150-foot Manchester sinkhole swallows car
Water shot 6 feet into the air and dislodged 10-pound boulders, according to Kevin Clancy of 860-862 Beech St.
'It was wild,' he said. His wife heard a 'boom' and he looked out the window to see a car stuck in a sink hole, water shooting into the air and large rocks being thrown uphill.
Initially, he said, the car's front tires were in the hole, but 'then the whole street fell in.'
The entire car sank a few feet into the hole, which stretched across one lane of North Street for about 150 feet. Police closed a portion of Beech Street and North Street, and about 30 homes on Beech Street were without water until mid-afternoon.
Police said the driver thought it was a puddle and drove through it, ending up in the sink hole.
'That poor woman,' said Robin Henry of 111 North St. 'But they said she went to work.'
Police said the driver was not injured.
The main broke just before 6 a.m. It wasn't until close to 9:30 a.m. that the car was removed, after firefighters looped large cords around the front and back, and hooked the lines to a tow truck that lifted the vehicle out.
Care had to be taken, officials said, because the car was sitting on top of a gas line.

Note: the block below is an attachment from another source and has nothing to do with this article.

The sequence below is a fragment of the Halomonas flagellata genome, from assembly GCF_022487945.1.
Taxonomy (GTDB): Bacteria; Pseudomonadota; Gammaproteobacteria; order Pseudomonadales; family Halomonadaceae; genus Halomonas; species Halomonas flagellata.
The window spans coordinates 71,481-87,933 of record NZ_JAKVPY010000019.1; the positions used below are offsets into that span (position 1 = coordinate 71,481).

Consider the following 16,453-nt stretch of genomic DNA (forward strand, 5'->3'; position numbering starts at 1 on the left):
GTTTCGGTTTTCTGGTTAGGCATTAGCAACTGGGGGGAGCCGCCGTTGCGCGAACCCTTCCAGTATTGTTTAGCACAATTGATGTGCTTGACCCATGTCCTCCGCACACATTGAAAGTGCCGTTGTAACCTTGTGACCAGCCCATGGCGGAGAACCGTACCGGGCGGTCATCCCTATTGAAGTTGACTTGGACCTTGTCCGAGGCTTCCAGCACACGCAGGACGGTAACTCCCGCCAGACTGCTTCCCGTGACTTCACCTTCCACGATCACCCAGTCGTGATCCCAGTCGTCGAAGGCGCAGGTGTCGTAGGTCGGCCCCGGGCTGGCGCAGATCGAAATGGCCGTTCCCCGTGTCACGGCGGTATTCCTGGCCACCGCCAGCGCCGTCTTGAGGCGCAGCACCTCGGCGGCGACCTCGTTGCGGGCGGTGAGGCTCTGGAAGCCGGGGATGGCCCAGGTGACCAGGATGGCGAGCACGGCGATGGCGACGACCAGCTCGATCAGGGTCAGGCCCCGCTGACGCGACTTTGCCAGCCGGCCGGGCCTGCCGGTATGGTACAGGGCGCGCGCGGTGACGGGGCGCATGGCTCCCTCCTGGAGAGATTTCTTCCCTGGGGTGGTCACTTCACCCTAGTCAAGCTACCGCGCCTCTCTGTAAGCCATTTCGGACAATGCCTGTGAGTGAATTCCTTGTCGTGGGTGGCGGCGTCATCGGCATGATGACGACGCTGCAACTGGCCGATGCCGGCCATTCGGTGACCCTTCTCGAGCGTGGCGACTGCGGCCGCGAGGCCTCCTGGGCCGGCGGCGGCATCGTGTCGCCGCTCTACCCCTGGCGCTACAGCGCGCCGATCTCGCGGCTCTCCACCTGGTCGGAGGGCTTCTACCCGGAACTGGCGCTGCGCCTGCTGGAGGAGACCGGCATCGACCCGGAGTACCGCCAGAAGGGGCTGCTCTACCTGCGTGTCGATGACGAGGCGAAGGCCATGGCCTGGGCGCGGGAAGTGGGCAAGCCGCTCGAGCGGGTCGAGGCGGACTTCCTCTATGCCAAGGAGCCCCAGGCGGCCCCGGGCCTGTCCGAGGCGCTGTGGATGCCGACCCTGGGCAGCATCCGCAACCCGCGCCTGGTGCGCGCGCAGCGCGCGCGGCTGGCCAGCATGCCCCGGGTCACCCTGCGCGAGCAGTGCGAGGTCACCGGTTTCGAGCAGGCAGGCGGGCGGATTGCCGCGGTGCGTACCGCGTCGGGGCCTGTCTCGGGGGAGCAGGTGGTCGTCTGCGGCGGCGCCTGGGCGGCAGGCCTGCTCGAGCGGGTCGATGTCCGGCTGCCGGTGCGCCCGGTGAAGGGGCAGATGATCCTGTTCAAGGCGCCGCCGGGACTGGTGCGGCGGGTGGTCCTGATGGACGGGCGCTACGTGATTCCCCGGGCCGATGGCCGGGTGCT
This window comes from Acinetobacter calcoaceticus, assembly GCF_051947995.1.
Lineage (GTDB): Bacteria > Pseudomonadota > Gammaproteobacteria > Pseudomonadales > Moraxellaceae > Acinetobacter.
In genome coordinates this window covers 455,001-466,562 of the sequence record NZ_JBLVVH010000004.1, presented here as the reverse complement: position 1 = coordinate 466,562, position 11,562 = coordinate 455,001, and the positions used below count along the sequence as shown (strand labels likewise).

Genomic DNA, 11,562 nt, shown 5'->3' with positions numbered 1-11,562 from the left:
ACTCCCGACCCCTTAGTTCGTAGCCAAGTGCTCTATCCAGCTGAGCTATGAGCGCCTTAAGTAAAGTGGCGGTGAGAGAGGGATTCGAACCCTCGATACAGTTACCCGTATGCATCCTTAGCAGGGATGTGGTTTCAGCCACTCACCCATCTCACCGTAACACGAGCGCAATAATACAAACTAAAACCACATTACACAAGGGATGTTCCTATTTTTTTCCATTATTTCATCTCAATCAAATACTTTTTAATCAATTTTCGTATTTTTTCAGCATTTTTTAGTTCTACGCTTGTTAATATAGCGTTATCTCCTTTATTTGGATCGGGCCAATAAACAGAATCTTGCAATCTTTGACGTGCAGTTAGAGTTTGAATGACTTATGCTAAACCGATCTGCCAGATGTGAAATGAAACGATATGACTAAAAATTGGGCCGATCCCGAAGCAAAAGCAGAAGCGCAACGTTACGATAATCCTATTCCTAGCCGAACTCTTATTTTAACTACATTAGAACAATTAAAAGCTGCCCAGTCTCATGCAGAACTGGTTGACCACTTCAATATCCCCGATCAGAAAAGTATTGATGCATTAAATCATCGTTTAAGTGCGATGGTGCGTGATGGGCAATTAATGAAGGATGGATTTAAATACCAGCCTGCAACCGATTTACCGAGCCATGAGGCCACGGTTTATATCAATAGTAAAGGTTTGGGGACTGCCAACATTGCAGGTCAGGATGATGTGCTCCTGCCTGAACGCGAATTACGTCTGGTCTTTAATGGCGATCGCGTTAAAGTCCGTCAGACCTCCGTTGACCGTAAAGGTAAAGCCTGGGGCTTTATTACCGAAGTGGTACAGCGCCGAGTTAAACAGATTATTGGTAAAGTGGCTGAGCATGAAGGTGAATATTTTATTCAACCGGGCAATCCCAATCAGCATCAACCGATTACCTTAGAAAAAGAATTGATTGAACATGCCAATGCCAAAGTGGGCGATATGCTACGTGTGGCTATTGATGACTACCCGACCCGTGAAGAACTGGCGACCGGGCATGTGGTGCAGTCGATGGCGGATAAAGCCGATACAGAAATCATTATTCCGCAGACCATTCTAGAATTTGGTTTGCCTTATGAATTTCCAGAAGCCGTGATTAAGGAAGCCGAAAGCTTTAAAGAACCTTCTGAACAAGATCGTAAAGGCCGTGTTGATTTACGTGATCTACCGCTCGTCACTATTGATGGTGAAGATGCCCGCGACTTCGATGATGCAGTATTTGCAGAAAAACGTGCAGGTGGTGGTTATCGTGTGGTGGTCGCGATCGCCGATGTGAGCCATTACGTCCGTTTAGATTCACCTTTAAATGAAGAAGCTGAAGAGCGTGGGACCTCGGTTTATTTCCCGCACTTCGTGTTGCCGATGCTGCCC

Near Ash Street, about a block west of the sinkhole, city workers used heavy equipment to remove debris washed downhill.
Guy Chabot, Water Works district administrator, called the situation with the water main a 'catastrophic failure' and one where a 'chunk' of the 121-year-old water main blew out, undermining the soil underneath the road.
PSNH employees also were working to steady a utility pole loosened after soil washed away from around its base.
Water Works Director Tom Bowen said the break was at a cast-iron fitting where the water main makes a change in direction. Workers replaced the ruptured section, about 4 feet, with stronger, ductile iron material, he said.
Bowen said water service was restored by 3:30 p.m. He expected Beech and North streets would reopen temporarily.
'We're going to have to come back ( today),' he said.
Water Works is speaking with the city Highway Department about restoration of the streets, and whether to wait until next spring or proceed this fall, Bowen said.
New Hampshire Union Leader reporter Mark Hayward contributed to this article.